Central banks let the good times continue for too long and we are all paying a higher price as a result
Economic growth is like a party – the longer it continues, the more trouble is likely to ensue. Investors, like partygoers, are likely to push the limits to make the most of the good times. The longer this is allowed to continue, the greater the carnage that is likely to be left in the wake of the revelling. Thus, it is not a coincidence that a period known as the “Great Moderation” has been followed by the “Great Recession”. This is not the first cycle of boom and bust, but if it could have been predicted, why did central banks let things get so out of hand?
Theory behind boom and bust
The business cycle is a normal part of any economy. The key driver of the cyclical nature of the economy is perceptions of how the economy will perform in the future. Views about the economy change over time meaning that it is unlikely economic growth will continue at a steady rate. This is because, when the economy is operating smoothly, confidence perks up. Consumers will spend more and save less as worries about the future ease. Greater spending by consumers will prompt companies to invest more due to expectations that their businesses will expand.
Optimism will also spill over into asset prices. As prices for assets such as houses or stocks rise, the higher values attract more buying. The hope of easy money lures in more and more buyers spurred on by the belief that prices will continue to rise. Debt levels expand as consumers and businesses take out loans to take advantage of the economic growth. Instead of this extra credit being put to productive use, it is easier to make money with speculative investments on property or stocks. Thus, debt increases along with asset prices, each fuelling a rise in the other.
This cycle inevitably gets out of hand as rising asset prices outpace the growth of the economy as a whole. Prices reach unsustainable levels with the potential to trigger a financial crisis. The cycle then goes into reverse with businesses slashing investment and consumers cutting back on spending. The economy retrenches for a period as debt is repaid and asset prices fall back to more reasonable levels. The harsher economic climate weeds out the weaker companies and business eventually picks up as the economy stabilizes again. At this point, the party spirit returns and the business cycle begins afresh.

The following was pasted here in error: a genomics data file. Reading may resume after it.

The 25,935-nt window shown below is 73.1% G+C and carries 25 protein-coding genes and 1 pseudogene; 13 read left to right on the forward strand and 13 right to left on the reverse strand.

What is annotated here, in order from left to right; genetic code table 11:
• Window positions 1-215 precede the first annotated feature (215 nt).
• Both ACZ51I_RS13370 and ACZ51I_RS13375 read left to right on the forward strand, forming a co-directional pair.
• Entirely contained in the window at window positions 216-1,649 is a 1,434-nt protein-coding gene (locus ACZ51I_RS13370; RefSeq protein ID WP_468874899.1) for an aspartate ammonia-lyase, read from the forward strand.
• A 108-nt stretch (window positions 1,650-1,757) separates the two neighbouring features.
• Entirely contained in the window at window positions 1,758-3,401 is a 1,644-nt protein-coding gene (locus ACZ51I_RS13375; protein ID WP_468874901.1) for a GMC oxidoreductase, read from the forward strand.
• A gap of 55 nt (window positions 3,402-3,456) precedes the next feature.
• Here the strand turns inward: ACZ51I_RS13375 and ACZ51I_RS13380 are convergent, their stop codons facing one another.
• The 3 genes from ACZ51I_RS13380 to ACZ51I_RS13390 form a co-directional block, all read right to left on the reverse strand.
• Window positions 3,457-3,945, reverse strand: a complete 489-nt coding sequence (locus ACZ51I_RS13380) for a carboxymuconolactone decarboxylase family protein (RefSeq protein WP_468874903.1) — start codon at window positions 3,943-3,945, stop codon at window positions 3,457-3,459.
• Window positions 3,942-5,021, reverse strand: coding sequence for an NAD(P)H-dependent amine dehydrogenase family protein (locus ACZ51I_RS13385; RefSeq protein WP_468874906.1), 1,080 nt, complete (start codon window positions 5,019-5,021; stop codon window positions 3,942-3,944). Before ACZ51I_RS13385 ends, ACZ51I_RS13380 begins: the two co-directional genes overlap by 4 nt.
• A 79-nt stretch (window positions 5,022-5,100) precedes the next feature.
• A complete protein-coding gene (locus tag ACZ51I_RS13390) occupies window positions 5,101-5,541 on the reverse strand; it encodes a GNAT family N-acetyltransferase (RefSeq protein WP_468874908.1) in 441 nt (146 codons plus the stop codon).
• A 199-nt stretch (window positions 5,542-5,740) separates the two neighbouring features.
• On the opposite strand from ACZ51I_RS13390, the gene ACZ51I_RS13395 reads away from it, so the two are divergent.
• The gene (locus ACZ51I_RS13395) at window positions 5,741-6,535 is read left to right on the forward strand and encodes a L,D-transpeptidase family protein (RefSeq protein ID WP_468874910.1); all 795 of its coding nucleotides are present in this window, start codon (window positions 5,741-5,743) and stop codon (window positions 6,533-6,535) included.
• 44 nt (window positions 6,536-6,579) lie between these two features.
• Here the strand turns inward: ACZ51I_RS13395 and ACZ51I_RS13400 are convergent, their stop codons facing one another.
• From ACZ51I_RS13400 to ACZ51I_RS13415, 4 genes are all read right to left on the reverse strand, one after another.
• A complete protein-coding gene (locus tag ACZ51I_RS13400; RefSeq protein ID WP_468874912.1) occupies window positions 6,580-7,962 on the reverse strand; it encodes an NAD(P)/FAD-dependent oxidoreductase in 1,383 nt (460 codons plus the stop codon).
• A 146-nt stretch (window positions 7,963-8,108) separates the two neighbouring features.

Economists make for bad students of history
The business cycle has been repeated throughout history but this is quickly forgotten when times are good. Economists at central banks were patting themselves on the back for a decade or two of low inflation and steady economic growth which the previous head of the Federal Reserve Ben Bernanke labelled the Great Moderation. Central banks thought they were keeping a lid on the economic boom time. Interest rates were raised in an attempt to keep some semblance of order but hindsight has shown that this was insufficient.
Everyone was getting too carried away with no one to rein in the revelry. The indulgent ethos of the time was best captured by the head of Citibank who foolishly said in late 2007 that “as long as the music is playing, you've got to get up and dance”. Central banks should have acted like police, stepping in to turn the music down, but were more like cheerleaders urging on the good times. Any Cassandras who prophesized the coming of the global financial crisis were marginalised as party poopers.
There was a line of thought that the financial markets knew best and central banks should just step in to clean up the mess when anything went wrong. But letting the party go on for much longer than it should have done has only made the clean-up job that much bigger. Even new tools are not proving much good in mopping up the aftermath. If the partying had been cut short sooner, we would probably not be still suffering from the hangover.